About H William Detrich
Evolutionary processes have created organisms and communities that are stunningly beautiful and complex, yet unexpected by and novel to biological scientists. Major examples are found in the cold Southern Ocean (–1.8 to +1°C), among which the cold-loving notothenioid fishes of the Antarctic are the subject of my research. One central strategy of my work is the comparative approach to adaptational evolutionary biology – my laboratory uses phylogenetically controlled contrasts to evaluate molecular causation in natural experiments, such as the evolution of proteins to function efficiently at cold temperature. Once we establish potential explanations for such phenomena, we exploit genetically tractable systems, such as the zebrafish, to test our hypotheses under controlled laboratory conditions. Such “model hopping” is a powerful approach to solving problems that are cannot be answered using a single system.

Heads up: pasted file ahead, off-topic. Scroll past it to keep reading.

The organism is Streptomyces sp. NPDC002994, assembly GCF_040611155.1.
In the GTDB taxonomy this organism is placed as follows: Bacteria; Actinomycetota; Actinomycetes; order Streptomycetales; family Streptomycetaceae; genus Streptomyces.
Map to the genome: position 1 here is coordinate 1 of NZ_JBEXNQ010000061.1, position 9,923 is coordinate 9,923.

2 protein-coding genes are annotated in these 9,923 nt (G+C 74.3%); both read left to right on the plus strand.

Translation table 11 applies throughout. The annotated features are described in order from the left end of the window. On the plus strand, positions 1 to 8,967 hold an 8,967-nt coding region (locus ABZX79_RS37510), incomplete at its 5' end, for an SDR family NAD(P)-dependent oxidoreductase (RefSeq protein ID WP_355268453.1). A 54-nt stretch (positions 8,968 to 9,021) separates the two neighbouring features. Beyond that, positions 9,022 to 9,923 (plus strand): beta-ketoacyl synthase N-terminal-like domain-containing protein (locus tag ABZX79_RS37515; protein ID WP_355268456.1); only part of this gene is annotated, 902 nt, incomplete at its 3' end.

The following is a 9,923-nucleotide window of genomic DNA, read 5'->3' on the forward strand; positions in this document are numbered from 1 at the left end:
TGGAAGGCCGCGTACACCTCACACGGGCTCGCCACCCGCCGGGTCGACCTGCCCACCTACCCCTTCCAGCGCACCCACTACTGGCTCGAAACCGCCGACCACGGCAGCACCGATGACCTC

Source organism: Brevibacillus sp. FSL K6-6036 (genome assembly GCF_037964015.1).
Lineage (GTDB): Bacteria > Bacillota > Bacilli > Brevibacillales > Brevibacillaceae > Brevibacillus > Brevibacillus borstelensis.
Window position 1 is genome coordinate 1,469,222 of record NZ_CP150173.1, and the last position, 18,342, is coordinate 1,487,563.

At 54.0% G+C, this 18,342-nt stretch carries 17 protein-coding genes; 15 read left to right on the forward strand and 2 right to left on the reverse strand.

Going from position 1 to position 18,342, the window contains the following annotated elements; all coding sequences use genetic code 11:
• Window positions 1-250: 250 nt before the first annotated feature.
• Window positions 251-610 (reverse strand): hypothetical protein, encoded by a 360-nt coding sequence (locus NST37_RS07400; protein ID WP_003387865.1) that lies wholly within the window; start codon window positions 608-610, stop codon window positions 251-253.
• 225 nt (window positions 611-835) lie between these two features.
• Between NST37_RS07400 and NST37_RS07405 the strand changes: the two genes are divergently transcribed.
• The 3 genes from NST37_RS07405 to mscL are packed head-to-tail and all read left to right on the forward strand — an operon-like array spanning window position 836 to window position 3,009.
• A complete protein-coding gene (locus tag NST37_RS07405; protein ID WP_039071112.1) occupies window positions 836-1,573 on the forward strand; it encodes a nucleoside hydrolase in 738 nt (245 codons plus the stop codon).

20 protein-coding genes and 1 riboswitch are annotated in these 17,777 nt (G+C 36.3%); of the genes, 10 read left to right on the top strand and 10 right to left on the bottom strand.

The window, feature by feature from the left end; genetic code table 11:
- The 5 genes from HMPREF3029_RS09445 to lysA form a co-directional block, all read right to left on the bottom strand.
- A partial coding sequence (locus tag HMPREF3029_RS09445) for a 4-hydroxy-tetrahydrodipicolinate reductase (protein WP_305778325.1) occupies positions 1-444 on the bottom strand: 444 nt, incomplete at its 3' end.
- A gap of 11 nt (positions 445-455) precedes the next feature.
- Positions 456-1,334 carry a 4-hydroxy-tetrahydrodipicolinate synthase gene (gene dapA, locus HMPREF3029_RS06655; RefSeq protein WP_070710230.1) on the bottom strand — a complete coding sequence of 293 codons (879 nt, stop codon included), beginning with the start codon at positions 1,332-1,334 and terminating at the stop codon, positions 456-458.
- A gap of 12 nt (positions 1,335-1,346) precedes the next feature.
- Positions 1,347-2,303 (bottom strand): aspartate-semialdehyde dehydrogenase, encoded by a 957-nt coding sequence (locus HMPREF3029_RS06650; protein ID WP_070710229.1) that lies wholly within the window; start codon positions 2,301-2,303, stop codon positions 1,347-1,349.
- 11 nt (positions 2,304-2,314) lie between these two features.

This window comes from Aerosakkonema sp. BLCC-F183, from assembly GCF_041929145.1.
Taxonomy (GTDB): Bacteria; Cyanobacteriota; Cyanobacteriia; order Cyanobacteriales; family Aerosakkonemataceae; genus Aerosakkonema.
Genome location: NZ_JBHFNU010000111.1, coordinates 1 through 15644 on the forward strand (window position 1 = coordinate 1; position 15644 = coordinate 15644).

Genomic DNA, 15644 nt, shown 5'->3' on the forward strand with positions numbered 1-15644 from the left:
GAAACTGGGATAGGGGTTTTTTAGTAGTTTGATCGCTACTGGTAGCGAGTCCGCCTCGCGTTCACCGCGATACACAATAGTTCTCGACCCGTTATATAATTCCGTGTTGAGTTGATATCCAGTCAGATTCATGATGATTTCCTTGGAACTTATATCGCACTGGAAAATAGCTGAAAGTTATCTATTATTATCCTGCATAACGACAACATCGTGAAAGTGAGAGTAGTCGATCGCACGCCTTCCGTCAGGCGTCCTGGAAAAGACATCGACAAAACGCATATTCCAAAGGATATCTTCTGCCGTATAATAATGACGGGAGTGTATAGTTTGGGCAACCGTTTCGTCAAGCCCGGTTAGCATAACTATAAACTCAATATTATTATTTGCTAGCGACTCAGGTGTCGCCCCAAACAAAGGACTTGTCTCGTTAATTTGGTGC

My laboratory is currently investigating three important problems:
- The Cold-Adapted Microtubule Cytoskeleton: Evolution of Tubulins and the Protein-Folding Complex CCT. We are testing the hypothesis that the tubulins and the protein-folding chaperonin CCT of Antarctic fishes have coevolved to interact and to function efficiently at cold temperature.
- The Evolution of the Erythro